Shabbat – A Special Moment in Time

Shabbat is a special time for me because it is about light, taste and touch. Light from the Shabbat candles, taste from the special foods that you prepare for your family and touch is the laying your hands on each other when you bless one another and your children.

I grew up in a small town in Alabama and there were hardly any single Jewish men for me to go out with. I never dated Jewish men until I was in my late twenties and early thirties. And then, I moved to Israel and met my husband. The first time we celebrated Shabbat together tears welled up in my eyes because I realized that this is what I was always looking for, someone to spend Shabbat with me who understands the emotions behind this special moment in time.

My husband and I take turns preparing Shabbat dinner. We both like to experiment with different herbs, spices, fruits and sauces.

Last Friday, my husband made roasted chicken and stuffed it with oranges and sprinkled orange juice, grated orange rind, rosemary, thyme and garlic on the chicken. He then placed carrots, sweet potato slices and quartered white potatoes around the chicken and roasted it the oven.

Sometimes I stuff the chicken with rice, couscous or bulgar and add dried cherries or apricots or figs, orange quarters, fresh ginger and lemons or put pomegranate molasses on the chicken. It just depends on my mood.

I make the challah that my father taught me how to bake. He is an excellent cook and I owe most of my cooking skills to him. This is not a quick and dirty recipe, but it makes the most delicious, rich challah. It is a great bread to use for French toast.

Challah

Yield: 1 wedding size loaf, 2 large loaves, 3 medium loaves or 4 small loaves

This recipe is from The First Jewish Catalog: A Do-It-Yourself Kit. This is a cake-like challah. Great for the holidays or anytime.

2 c lukewarm water

3 pkg or 3 tbsp. dry yeast or 1 cube (50g) fresh yeast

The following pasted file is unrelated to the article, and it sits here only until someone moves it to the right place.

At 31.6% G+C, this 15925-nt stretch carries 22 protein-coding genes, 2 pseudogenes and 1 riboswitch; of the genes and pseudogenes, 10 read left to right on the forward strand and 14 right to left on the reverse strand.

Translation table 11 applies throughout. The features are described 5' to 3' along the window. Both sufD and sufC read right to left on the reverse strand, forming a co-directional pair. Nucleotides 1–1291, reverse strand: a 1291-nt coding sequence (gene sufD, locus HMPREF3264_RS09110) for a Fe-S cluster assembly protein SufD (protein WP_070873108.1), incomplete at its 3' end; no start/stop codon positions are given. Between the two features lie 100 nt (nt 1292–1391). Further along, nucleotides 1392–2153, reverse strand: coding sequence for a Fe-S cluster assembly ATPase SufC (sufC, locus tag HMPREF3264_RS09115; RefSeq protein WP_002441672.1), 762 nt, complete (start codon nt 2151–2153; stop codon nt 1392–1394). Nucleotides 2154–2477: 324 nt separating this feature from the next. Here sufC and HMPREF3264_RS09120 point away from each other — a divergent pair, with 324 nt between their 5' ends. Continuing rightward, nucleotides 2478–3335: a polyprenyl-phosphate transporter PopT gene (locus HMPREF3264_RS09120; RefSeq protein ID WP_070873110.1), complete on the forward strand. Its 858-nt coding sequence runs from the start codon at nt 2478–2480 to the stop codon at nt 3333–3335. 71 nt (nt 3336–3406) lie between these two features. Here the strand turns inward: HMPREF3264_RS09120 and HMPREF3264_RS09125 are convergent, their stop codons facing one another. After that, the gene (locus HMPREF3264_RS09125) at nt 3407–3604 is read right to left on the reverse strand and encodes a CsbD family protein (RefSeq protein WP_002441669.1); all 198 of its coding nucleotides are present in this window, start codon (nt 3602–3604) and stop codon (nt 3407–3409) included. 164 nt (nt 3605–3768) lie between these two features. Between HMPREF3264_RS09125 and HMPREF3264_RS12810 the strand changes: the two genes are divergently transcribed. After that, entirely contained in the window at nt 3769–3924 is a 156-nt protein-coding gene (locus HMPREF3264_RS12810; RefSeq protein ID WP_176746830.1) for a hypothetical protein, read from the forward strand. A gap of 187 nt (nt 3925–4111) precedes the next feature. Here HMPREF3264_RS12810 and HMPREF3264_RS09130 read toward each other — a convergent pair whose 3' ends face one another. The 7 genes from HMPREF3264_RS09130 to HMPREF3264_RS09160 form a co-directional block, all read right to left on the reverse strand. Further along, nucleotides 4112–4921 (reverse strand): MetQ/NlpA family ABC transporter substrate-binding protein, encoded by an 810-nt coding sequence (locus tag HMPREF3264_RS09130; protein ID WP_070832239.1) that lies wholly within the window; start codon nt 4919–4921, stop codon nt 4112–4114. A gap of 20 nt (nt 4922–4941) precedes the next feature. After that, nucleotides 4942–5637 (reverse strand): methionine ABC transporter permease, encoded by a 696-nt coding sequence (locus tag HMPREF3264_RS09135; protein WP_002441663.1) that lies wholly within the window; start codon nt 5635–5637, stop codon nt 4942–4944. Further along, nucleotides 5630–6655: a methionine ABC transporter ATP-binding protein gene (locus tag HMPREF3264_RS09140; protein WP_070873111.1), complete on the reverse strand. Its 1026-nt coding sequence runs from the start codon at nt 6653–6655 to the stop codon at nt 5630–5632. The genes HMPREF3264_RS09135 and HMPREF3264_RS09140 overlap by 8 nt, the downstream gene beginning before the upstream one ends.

8 c or more unbleached flour

1-1/2 c sugar

1-1/2 tsp salt

1/2 lb (224g) butter or margarine

4 beaten eggs

1 beaten egg for glaze

Variation: add golden raisins during first kneading. Reduce sugar by 1/2 cup.

Mix water and yeast in a very large bowl. Add 3 c. flour and 1 c. sugar. Stir with a fork and let rise 30 minutes in a warm place.

Meanwhile, put the remaining flour, sugar and salt in another bowl. Add margarine or butter and cut with a knife until mixture resembles coarse meal.

At the end of 30 minutes, add 4 eggs to the yeast mixture and stir well (will decrease in volume).

Add flour/margarine mixture to the yeast mixture and knead in the bowl. If sticky, add up to 2 more cups of flour.

Knead well on floured board until smooth and elastic. Put in oiled bowl and cover with towel. Put in warm place and let rise 2 hours or until doubled.

Punch down. Knead lightly for a minute or two.

Divide into 1 to 4 parts depending on whether you want small, medium, large or wedding size loaves. Divide each part into 3 equal parts, roll into braids and braid, pinching ends. Place on an oiled or silicone-lined baking sheet(s). Cover and let rise in warm place as long as possible (3 - 5 hours).The longer you can let it rise without killing the yeast, the lighter it will be.

When the bread has finished rising, brush with the egg glaze and bake at 350F (180C) for 50-55 minutes (1 wedding size loaf), 45-50 minutes (2 large loaves), 30-45 minutes (3 medium loaves) or 30 minutes (4 small loaves).

This bread can be frozen for up to three months. Wrap in plastic wrap and heavy duty foil.

http://www.baronesstapuzina.com/2007/03/29/shabbat-a-special-moment-in-time/

Passover Preparations

We are going to my cousin’s in Jerusalem as we do every year and we always bring the charoset, chicken soup with matza balls and dessert. I always try to bring a different dessert.

I am still trying decide what to bring this year. Maybe one of these:

  • Torta di Carote from the Veneto region
  • Persian Rice Cookies